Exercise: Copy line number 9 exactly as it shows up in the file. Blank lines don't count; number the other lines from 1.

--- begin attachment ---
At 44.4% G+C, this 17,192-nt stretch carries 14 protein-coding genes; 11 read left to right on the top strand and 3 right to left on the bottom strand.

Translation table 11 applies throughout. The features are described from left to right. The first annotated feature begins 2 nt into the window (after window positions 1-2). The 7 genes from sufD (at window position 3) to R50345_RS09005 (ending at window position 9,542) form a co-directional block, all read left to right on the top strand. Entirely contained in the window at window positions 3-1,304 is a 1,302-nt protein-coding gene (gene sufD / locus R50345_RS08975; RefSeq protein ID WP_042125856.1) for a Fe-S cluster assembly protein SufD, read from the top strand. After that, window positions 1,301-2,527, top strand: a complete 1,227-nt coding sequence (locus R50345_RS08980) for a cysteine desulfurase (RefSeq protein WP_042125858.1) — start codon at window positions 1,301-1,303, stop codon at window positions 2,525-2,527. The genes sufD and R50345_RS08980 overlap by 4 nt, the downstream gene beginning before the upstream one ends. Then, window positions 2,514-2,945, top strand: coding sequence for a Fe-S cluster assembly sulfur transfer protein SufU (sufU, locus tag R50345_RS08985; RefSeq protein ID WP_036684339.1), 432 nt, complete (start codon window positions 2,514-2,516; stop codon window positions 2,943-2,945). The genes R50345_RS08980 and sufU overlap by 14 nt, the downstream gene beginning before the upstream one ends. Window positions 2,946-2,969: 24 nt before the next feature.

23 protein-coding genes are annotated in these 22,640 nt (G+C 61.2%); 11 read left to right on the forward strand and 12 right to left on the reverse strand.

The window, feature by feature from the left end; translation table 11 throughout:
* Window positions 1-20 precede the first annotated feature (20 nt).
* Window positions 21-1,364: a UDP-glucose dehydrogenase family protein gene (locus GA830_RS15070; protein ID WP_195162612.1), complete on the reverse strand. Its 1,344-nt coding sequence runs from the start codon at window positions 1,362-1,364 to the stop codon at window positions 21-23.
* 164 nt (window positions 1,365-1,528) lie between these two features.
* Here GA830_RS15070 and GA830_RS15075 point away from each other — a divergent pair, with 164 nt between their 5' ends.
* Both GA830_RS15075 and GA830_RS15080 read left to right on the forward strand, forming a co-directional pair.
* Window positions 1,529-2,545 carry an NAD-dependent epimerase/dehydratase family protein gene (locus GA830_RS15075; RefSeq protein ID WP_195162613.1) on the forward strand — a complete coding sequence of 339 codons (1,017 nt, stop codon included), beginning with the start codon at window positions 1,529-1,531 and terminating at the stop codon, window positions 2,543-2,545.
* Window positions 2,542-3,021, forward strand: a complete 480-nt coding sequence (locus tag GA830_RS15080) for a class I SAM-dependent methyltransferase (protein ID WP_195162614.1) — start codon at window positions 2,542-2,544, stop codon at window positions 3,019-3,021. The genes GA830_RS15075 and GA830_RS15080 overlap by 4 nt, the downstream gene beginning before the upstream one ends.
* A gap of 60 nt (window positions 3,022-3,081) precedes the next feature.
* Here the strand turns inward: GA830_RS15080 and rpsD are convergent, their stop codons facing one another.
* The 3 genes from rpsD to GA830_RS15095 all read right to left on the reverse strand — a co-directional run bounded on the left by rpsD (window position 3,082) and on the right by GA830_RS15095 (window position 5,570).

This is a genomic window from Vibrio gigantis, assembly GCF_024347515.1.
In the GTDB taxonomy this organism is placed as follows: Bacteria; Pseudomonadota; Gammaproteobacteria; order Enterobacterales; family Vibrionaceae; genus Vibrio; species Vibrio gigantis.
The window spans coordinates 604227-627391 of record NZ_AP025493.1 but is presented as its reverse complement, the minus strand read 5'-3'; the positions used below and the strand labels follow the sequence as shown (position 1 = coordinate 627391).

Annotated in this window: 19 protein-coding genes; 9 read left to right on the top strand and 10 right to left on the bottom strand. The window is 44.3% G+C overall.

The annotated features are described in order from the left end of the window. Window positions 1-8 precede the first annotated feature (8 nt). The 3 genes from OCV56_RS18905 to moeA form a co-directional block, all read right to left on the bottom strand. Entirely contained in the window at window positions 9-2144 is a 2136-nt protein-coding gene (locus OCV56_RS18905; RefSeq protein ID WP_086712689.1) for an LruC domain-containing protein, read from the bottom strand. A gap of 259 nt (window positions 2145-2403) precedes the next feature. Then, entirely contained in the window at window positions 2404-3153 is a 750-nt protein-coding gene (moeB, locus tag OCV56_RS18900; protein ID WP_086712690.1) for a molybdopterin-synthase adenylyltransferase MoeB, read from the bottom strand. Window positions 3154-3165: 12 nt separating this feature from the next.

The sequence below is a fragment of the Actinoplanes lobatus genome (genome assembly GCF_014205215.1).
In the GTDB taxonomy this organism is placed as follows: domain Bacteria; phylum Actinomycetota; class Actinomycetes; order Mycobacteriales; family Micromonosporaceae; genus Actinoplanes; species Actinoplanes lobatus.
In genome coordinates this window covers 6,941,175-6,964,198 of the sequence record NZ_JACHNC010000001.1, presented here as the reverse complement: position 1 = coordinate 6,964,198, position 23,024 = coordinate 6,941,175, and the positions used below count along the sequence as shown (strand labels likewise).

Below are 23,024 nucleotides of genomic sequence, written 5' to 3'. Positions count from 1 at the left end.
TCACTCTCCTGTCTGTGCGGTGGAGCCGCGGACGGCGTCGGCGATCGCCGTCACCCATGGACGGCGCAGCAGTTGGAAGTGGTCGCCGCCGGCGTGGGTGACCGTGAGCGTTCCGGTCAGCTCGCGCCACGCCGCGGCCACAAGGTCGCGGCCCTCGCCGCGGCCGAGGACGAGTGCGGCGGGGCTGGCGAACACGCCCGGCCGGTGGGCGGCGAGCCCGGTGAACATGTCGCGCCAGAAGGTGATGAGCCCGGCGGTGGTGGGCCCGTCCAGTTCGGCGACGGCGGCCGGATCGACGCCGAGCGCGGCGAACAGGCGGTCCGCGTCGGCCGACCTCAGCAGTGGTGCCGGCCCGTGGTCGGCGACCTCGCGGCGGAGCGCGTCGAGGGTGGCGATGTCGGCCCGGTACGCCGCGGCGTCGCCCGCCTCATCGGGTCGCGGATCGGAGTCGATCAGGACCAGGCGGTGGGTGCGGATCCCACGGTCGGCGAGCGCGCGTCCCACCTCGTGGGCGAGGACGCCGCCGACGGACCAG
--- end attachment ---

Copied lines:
* Both GA830_RS15075 and GA830_RS15080 read left to right on the forward strand, forming a co-directional pair.